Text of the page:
In June 2003, the U.S. International Trade Commission (ITC) published the results of its study of the likely economic impact of a free trade agreement between the United States and Singapore. (10) It has concluded that the macroeconomic impact of tariff reductions on the free trade agreement on trade, production and economic prosperity of free trade agreements is likely to be very low. The report explained that this was not an unexpected conclusion, given the opening of trade relations, small trade flows and bilateral investments relative to U.S. trade and investment around the world and Singapore`s small economy relative to that of the United States. At the sectoral level, the report concluded that Singapore`s import competition would likely intensify in some sectors of the U.S. economy, while others would likely increase Singapore`s export prospects. However, given Singapore`s weak economy and small market size, these increases would have very limited results and would therefore have minimal impact on production, prices or employment in the relevant U.S. sectors.
Until 2016, the ITC assessed the impact on U.S. exports of vegetables, fruits and nuts. meats; and other processed foods. With respect to U.S. imports, the impact would most likely be greater for electronics and other machinery and equipment. Imports of textiles, clothing and leather products to the United States are not expected to increase significantly due to the rules of origin of the free trade agreement. Competition Singapore is committed to establishing a general competition regime by 2005. Singapore is committed to maintaining its current policy of not interfering in the business decisions of Government Linked Companies (Government Linked Companies) to ensure that GLCs are marketed and do not discriminate against U.S. companies. Work and the environment Both sides are committed to enforcing their own national labour and environmental laws, consulting environmental and work issues of mutual interest and interest, and cooperating closely. Dispute settlement and general dispute resolution rules, which focus more on cooperation than traditional trade sanctions, allowing a party to pay a monetary assessment into a mutual fund.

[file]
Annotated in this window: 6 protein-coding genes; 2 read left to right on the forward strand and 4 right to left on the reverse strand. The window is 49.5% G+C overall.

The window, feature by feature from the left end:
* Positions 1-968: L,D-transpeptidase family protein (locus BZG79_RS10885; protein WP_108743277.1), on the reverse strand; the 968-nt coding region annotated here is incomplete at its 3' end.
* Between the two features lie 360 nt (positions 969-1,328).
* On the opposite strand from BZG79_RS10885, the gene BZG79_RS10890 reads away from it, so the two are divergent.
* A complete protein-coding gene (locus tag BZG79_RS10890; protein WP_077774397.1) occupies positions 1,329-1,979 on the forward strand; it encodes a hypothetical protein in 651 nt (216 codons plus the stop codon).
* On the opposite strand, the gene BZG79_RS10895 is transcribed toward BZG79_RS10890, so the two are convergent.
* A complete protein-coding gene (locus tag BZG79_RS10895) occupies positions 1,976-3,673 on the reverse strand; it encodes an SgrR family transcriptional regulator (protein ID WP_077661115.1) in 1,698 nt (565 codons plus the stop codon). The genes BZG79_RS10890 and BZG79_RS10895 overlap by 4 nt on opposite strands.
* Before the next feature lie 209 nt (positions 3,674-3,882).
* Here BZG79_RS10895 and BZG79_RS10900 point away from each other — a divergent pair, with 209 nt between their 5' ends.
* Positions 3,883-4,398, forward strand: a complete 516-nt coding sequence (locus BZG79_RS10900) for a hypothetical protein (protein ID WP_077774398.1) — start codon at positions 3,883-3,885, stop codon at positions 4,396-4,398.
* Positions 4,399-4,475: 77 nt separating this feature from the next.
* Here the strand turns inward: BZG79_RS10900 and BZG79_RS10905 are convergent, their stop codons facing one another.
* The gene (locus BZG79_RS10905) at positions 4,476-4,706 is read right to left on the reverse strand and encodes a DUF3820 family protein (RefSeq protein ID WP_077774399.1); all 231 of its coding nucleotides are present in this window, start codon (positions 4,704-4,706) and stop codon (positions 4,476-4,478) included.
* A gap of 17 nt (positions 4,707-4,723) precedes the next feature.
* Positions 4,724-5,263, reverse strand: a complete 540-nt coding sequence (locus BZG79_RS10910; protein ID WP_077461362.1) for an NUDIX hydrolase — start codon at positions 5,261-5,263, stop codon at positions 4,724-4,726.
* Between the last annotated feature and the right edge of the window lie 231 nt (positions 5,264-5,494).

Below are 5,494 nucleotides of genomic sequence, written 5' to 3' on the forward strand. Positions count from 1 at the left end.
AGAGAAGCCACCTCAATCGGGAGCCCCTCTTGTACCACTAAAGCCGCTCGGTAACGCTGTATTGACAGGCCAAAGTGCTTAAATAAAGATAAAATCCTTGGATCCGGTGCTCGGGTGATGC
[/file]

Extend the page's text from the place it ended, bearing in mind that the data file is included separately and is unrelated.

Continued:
The pool is used to facilitate exchanges between the parties.